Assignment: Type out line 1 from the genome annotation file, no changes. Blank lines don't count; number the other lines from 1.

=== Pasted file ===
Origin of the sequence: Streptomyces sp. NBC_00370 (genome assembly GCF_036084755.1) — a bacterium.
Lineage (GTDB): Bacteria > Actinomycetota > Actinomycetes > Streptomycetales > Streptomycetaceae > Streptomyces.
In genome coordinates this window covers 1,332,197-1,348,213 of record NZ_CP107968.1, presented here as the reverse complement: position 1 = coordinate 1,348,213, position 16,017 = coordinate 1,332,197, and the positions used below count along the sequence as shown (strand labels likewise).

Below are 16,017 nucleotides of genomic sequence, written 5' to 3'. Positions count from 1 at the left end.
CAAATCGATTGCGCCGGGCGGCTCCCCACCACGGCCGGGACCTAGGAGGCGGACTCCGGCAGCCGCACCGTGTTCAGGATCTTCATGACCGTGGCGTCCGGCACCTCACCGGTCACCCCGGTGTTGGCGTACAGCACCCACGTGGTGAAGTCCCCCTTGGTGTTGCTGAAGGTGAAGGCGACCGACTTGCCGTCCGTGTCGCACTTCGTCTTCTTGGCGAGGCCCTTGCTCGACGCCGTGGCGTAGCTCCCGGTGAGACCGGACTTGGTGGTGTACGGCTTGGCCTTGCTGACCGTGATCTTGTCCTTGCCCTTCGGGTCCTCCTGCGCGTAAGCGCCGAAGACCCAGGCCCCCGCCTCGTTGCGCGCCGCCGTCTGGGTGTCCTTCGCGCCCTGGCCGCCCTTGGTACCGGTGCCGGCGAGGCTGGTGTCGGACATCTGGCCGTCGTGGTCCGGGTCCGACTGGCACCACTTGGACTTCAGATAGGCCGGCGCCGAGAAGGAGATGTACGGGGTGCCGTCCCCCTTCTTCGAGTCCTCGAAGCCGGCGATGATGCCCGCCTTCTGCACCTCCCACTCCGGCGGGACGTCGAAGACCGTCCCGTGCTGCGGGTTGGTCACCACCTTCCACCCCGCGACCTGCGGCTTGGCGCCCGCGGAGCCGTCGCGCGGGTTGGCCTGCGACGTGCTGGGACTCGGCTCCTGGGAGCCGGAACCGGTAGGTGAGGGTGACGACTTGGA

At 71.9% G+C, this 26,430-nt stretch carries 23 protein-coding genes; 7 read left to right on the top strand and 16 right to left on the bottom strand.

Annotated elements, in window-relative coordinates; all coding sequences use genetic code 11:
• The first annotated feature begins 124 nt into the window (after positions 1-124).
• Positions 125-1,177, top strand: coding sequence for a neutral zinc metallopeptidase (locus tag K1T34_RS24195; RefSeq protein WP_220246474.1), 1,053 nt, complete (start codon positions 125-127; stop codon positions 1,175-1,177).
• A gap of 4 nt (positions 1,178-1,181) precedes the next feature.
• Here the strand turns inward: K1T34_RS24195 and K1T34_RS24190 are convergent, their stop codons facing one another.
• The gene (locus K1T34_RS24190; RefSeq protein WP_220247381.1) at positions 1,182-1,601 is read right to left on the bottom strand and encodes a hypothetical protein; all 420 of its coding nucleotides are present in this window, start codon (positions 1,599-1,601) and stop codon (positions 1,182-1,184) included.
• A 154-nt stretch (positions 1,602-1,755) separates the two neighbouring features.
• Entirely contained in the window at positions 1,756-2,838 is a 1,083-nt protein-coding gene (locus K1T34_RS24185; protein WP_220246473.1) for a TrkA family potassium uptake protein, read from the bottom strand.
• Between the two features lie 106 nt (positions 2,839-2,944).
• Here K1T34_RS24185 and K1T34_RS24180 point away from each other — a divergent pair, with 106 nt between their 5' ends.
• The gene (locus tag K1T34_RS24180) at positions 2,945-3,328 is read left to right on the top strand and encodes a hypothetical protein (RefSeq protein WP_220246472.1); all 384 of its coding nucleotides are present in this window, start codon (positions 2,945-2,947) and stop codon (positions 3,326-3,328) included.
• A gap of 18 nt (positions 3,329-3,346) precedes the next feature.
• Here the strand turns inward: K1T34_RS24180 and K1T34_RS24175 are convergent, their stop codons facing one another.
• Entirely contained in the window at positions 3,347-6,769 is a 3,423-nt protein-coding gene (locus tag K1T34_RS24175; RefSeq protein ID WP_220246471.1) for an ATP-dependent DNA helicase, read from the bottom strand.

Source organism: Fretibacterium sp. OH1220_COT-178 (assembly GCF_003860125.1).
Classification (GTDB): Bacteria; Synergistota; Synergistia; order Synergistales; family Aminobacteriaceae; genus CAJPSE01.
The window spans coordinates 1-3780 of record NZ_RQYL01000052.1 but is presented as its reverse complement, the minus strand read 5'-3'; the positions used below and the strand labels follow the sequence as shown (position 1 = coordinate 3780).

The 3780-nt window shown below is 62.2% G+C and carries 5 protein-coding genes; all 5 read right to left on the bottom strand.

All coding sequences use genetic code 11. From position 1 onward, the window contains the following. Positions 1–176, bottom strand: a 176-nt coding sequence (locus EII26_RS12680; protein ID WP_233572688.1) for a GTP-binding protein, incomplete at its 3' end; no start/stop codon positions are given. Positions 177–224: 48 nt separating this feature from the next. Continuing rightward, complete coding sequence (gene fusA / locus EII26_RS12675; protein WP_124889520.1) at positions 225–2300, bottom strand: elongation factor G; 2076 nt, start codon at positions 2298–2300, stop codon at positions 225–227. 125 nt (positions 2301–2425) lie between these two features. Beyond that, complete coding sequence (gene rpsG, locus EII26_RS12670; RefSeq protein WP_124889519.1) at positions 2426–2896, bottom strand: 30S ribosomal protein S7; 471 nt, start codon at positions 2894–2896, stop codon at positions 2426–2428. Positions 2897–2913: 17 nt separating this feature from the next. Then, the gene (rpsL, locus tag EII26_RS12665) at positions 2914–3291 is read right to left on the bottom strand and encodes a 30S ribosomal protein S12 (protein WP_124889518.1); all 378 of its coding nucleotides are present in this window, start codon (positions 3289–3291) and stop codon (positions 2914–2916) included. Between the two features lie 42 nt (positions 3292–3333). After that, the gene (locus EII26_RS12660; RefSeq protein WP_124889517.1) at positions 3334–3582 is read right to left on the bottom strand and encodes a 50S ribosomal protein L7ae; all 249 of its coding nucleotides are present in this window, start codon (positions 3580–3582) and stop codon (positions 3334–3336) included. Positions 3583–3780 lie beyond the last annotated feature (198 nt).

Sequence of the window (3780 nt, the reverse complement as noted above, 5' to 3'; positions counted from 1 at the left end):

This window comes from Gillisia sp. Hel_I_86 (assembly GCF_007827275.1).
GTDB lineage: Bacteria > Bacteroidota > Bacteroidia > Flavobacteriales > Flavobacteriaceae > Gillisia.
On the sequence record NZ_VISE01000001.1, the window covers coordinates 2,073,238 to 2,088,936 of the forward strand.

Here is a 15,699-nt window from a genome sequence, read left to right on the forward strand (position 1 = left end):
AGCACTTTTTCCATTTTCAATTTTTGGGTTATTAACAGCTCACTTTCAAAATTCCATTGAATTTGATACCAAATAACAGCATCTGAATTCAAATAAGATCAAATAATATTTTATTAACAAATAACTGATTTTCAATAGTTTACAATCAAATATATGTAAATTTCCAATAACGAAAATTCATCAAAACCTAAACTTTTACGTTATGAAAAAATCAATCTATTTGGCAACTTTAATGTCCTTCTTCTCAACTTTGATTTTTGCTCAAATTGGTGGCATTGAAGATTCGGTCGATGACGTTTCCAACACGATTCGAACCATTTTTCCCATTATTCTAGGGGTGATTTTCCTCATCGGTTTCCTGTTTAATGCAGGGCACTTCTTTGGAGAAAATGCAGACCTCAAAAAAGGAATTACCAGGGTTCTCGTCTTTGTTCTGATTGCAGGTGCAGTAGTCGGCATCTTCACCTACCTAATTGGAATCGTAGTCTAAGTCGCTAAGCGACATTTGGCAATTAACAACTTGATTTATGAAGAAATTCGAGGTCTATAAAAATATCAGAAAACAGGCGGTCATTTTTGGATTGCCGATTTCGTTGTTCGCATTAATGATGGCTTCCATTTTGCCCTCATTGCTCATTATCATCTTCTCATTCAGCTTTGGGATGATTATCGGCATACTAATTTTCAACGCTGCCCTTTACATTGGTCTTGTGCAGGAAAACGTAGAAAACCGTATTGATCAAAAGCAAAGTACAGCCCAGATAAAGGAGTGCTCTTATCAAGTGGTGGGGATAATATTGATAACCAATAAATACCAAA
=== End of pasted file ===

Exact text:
Origin of the sequence: Streptomyces sp. NBC_00370 (genome assembly GCF_036084755.1) — a bacterium.